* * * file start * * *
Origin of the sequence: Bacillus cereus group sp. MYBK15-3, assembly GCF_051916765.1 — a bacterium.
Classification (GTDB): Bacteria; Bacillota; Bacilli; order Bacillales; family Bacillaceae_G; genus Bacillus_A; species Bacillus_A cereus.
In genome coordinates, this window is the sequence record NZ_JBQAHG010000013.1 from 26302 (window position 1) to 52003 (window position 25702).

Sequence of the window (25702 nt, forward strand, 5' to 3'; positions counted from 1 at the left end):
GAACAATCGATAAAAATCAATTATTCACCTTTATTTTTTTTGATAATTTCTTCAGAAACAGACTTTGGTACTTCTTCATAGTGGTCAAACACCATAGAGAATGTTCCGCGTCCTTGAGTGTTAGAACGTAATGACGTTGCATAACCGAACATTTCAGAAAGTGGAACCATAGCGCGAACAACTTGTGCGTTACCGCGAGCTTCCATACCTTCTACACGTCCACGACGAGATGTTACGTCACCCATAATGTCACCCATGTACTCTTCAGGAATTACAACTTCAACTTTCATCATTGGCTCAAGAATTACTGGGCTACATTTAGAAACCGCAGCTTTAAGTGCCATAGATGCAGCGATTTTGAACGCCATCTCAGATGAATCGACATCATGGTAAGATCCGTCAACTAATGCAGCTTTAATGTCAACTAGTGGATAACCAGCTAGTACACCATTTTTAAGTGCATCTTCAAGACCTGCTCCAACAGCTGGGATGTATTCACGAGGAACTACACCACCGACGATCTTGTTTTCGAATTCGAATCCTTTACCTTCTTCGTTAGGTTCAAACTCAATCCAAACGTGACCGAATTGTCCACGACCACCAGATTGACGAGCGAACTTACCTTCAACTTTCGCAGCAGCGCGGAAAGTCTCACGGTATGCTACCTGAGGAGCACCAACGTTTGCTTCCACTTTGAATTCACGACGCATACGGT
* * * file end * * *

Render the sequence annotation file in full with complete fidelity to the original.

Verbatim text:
Origin of the sequence: Bacillus cereus group sp. MYBK15-3, assembly GCF_051916765.1 — a bacterium.
Classification (GTDB): Bacteria; Bacillota; Bacilli; order Bacillales; family Bacillaceae_G; genus Bacillus_A; species Bacillus_A cereus.
In genome coordinates, this window is the sequence record NZ_JBQAHG010000013.1 from 26302 (window position 1) to 52003 (window position 25702).

Sequence of the window (25702 nt, forward strand, 5' to 3'; positions counted from 1 at the left end):
GAACAATCGATAAAAATCAATTATTCACCTTTATTTTTTTTGATAATTTCTTCAGAAACAGACTTTGGTACTTCTTCATAGTGGTCAAACACCATAGAGAATGTTCCGCGTCCTTGAGTGTTAGAACGTAATGACGTTGCATAACCGAACATTTCAGAAAGTGGAACCATAGCGCGAACAACTTGTGCGTTACCGCGAGCTTCCATACCTTCTACACGTCCACGACGAGATGTTACGTCACCCATAATGTCACCCATGTACTCTTCAGGAATTACAACTTCAACTTTCATCATTGGCTCAAGAATTACTGGGCTACATTTAGAAACCGCAGCTTTAAGTGCCATAGATGCAGCGATTTTGAACGCCATCTCAGATGAATCGACATCATGGTAAGATCCGTCAACTAATGCAGCTTTAATGTCAACTAGTGGATAACCAGCTAGTACACCATTTTTAAGTGCATCTTCAAGACCTGCTCCAACAGCTGGGATGTATTCACGAGGAACTACACCACCGACGATCTTGTTTTCGAATTCGAATCCTTTACCTTCTTCGTTAGGTTCAAACTCAATCCAAACGTGACCGAATTGTCCACGACCACCAGATTGACGAGCGAACTTACCTTCAACTTTCGCAGCAGCGCGGAAAGTCTCACGGTATGCTACCTGAGGAGCACCAACGTTTGCTTCCACTTTGAATTCACGACGCATACGGT